• have feelings for The idiom "have feelings for" means to have romantic or emotional attraction towards someone. It implies having an interest or affectionate feelings beyond friendship.
  • have two strikes against one The idiom "have two strikes against one" typically means to have encountered or experienced two disadvantages or setbacks, which put one at a greater disadvantage in a particular situation. It suggests that the person is already facing difficulties or obstacles, making success or progress more challenging.
  • have one's fingers crossed The idiom "to have one's fingers crossed" means to hope for luck or success in a particular situation. It is often used when someone is wishing or wishing someone luck in a specific endeavor or outcome. The phrase is derived from the superstitious belief that crossing one's fingers brings good luck or brings protection against bad luck.
  • have at one's fingertips To have something at one's fingertips means to have immediate access to or knowledge of something, to be easily reachable or readily available. It implies having something within easy reach or being able to recall or retrieve information quickly and effortlessly.
  • have something on the ball "Have something on the ball" is an idiomatic expression used to describe someone who is competent, skilled, intelligent, or capable in a particular area or task. It implies that the person possesses the necessary qualities or abilities to succeed or perform well.
  • have a bash at The definition of the idiom "have a bash at" is to attempt or try something, often for the first time. It implies engaging in an activity or task without extensive preparation or prior experience, simply taking a shot at it to see how it goes.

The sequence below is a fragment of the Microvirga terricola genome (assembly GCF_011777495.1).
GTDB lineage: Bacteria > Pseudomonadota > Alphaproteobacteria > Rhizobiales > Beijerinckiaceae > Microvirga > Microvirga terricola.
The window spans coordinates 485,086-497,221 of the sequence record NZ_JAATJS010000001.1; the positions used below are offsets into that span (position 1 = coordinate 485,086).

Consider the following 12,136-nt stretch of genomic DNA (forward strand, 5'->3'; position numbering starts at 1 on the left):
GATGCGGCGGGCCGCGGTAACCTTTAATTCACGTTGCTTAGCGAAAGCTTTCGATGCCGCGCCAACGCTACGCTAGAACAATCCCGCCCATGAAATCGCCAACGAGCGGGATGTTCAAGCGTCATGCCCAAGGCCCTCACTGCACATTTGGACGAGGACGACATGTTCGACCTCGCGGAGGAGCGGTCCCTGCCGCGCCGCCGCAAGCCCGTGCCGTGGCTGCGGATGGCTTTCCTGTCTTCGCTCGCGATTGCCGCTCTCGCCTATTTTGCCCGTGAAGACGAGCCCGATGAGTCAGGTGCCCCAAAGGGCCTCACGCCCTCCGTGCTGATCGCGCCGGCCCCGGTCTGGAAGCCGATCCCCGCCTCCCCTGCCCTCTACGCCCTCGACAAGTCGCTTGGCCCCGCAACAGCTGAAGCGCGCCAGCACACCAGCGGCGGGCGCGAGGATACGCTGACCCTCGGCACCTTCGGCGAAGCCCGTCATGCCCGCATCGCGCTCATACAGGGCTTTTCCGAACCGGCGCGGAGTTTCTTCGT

• have the advantage of The idiom "have the advantage of" means to possess a favorable circumstance, position, or quality that provides a superiority or benefit over others in a specific situation or competition. It implies having an upper hand or being in a more advantageous position.
  • have a frog in one's throat The idiom "have a frog in one's throat" means to have difficulty speaking or to have a hoarse voice, typically due to irritation or temporary obstruction of the vocal cords.
  • have one's feet on the ground The idiom "have one's feet on the ground" means to be practical, realistic, and well balanced in one's thinking and behavior. It refers to a person who is grounded, level-headed, and aware of reality, as opposed to being excessively idealistic or prone to flights of fancy.
  • have a talk with The idiom "have a talk with" means to have a conversation or discussion with someone, typically for a specific purpose or to address a particular issue or concern. It implies a serious or important nature of the discussion, often highlighting the need for communication and problem-solving.
  • have a go at The idiom "have a go at" means to attempt or make an effort to do something. It commonly implies just giving it a try, even if unsure about the outcome or without much experience.
  • have need to The idiom "have need to" means to require or be in need of something. It implies that there is a necessity or a lack that needs to be fulfilled or satisfied.
  • have something going for one The idiom "have something going for one" means to possess qualities, advantages, or favorable circumstances that contribute to one's success, competence, or appeal in a particular situation or endeavor. It implies having positive attributes or factors working in one's favor.
  • have one's nose out of joint The idiom "have one's nose out of joint" means to be offended, upset, or irritated because one feels slighted, disregarded, or treated unfairly. It refers to feeling a sense of personal affront or indignation, as if someone has "displaced" or "dislocated" one's nose from its usual position.
  • have someone's back The idiom "have someone's back" means to support, defend, or protect someone in a situation, especially in times of difficulty or challenge. It implies being loyal, trustworthy, and standing up for someone when they need assistance or advocacy.
  • have the grace The idiom "have the grace" can mean to possess a polite or charming demeanor, displaying elegance, poise, or tact when dealing with others or handling challenging situations. It implies the ability to maintain composure, dignity, and kindness, even in challenging or difficult circumstances.